Wednesday, September 25, 2013

The "Price Floor" Update: An Economist's Point of View

Hey, IBarrageI here.

With this new Price Floor update on Roblox, it's forced me to actually use my A-Level in economics to good use. Of course that's not a bad thing. (I think)

In this post I'll be looking at the benefits and drawbacks to this update, in a detailed and economic way. This means I'll be using a lot of words and confusing diagrams (All of which I'll be explaining as we go along). Sit sit back relax, and let me do all of the work.

First off, I'll say this right now. This is not all bad, despite the negative comments. The point of a price floor (Which is more commonly known as a minimum price) is to stop the demand of, lets say a high quality shirt, going down without as many competitors trying to under cut prices. Because, as a consumer, you are more attracted to lower prices it even doesn't matter if you're rich or not, because lower prices in a common consumer market, lower prices get more sales.

With low prices leading to more sales, this means that players who price their clothing according to quality, lose sales due to an amazingly high amount of cheaper competitors. The price floor acts as an equalizer.

The adding of a "Price floor" is actually something that is used in real life as a form of government intervention, an in our case, the government is ROBLOX.


Despite the complaints, there are many benefits to this. But many of which are limited.

The Builders Club Incentive

Ok, this update is an incentive to purchase Builders Club. That fact is proven in the blog post about this update.
Although this might seem like a drawback at first, once I explain.

It may sound like an scheme set up by an evil corporation, but it is essentially a way to push users to experience the benefits of Builders Club. And believe me, there are plenty of benefits. This fact alone is one whole benefit.

The Leap into Graphic Design

Once again, this is a benefit about incentives. The increase of prices makes users want to make their own clothing. And for this, I shall explain with the power of diagrams.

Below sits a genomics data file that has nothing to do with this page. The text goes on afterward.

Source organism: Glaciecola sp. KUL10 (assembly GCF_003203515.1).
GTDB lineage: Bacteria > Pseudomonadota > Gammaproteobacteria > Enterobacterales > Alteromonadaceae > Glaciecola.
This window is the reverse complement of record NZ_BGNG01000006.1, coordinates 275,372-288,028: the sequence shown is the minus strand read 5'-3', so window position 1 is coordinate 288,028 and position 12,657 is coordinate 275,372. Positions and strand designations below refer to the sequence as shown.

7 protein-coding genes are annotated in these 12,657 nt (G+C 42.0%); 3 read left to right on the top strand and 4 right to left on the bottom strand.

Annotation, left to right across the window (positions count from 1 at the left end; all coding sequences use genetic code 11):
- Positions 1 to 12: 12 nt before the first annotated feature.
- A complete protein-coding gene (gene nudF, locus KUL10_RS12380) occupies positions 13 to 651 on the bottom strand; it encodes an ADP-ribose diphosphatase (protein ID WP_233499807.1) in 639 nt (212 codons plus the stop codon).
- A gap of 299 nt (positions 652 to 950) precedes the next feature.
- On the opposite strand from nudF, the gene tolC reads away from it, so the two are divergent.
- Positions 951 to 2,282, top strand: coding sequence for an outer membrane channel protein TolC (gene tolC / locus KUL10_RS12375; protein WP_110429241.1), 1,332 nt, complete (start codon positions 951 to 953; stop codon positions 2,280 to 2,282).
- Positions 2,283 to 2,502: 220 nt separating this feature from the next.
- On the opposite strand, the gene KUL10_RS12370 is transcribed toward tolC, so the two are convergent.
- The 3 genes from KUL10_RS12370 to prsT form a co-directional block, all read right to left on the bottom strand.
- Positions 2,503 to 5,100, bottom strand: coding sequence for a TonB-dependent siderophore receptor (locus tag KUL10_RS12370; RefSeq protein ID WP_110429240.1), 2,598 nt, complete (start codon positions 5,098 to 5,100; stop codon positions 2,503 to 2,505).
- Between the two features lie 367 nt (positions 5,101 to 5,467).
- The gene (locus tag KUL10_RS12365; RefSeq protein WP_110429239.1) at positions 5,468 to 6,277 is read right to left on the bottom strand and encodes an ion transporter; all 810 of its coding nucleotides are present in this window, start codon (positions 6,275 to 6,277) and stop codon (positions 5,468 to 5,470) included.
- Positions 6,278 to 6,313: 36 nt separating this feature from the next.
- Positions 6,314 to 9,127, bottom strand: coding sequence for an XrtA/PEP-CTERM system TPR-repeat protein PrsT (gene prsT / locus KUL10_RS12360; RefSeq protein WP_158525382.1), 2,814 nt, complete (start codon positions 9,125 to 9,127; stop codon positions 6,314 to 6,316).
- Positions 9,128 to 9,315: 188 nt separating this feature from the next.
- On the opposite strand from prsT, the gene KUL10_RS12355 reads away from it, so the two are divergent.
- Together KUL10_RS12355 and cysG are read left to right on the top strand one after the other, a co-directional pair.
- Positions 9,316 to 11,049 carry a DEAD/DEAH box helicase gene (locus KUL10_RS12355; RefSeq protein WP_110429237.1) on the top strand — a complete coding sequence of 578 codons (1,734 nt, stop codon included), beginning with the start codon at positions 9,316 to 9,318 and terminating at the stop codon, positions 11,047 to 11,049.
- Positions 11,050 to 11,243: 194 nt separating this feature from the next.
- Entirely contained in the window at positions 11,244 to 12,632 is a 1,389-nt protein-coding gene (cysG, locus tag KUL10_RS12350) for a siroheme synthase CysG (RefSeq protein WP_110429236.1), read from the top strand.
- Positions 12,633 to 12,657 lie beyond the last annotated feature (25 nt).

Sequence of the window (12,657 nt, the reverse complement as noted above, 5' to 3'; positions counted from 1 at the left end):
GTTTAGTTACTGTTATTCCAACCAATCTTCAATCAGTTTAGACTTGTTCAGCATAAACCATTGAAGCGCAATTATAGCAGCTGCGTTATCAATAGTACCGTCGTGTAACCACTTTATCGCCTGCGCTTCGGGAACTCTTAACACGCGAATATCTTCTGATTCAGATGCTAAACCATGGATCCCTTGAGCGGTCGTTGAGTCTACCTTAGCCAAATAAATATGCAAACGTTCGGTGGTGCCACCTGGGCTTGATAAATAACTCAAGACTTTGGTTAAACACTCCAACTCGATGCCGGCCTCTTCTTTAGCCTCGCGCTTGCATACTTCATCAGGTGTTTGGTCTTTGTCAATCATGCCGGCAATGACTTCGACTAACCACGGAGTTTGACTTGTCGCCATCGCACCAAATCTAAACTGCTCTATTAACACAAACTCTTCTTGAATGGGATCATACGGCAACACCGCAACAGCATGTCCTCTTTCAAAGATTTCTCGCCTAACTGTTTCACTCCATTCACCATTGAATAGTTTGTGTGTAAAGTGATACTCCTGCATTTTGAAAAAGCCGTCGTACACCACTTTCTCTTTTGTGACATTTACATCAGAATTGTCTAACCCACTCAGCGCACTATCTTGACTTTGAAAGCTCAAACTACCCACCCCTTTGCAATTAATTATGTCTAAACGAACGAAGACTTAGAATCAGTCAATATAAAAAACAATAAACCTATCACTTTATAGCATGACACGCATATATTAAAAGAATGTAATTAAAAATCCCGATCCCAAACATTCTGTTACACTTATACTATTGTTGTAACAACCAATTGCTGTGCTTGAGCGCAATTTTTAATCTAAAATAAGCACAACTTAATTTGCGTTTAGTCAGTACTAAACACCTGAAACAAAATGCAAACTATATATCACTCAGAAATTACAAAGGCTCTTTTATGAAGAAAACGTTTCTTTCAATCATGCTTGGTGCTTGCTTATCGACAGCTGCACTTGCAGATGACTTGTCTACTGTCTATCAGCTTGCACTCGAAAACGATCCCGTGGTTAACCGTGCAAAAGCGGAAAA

The above diagram is one that shows how the market works under the price floor.
At the top of the diagram shows a gap, this is "excess demand", which essentially means, that there are people who want the clothing, but can't afford it or just don't want to purchase it for that price.

This excess demand is what makes people try to fill their own demand, this means more graphic designers.
This incentive to create is what will make players understand the true sense of inepenance. The added idea that there is no-one to undercut their prices is an added incentive to create their own content. Though, this of which requires builders club. Which will move me onto the drawbacks.


There are quite a lot of drawbacks to this update many of which are already apparent.

Needing Builders club

Before, I mentioned that the incentive to buy builders club was a benefit. This time it's a drawback.

As everyone knows, Roblox is a free to play game (to an extent), and character customization is something any user can do. I'm sure many of you remember the first time you bought your first shirt. And probably buying a Visor or the free Red Roblox Cap, and getting a shirt to match. With this update, new users will be unable to experience much of the character customization due to the prices of everything being out of their reach. A big downer indeed.

Sales dropping

This one is annoying to the ones who actually make a large amount of R$ and Tix from clothing, e.g. Kestral

Here's the diagram from earlier:
"Q1" represents the market average sales. With the price floor in place, quantity sold decreases to Q2. This decrease is what causes the problems. It's alright selling at this price, but if your main market is aimed at new players, then sales will be completely diminished.

Meaning an income for a player who markets like this, has completely dried up.

Entrepreneur? What's that?

This is a big problem for me to a sense.

A long while ago, Roblox posted this to their blog. Although that post was directed at place building, it was the same for clothing. "If people like it, they'll come back for more".

The entrepreneurial side of clothing was about thinking "What price will get me the most profit?", "How could I increase my prices without losing sales?", "How could I be the next big clothing brand?". These are all questions that players are faced with when selling their clothing. This was what the post was making reference to.

Though, with the price floor, the entrepreneurial side of clothing has now diminished and has been dumbed down. As now it feels like now all clothing is now at a completely set price. No need to do anything, just put it up for sale, leave it and hope for the best. This is what upsets me the most.

All of these drawback do appear to outweigh the benefits in the fact that  it all goes against the idea of ROBLOX being a free game.

The price floor itself is rather redundant in the fact the intervention it is supposed to do, has turned itself into a marketing tool for Roblox.

Although the price floor is a good idea, a lower value should of been chosen 5 - 10 R$ would of been more reasonable, but the sheer fact that one builder club member can't even afford 1 piece of clothing with only their daily R$ seems too outrageous.

Thanks for reading.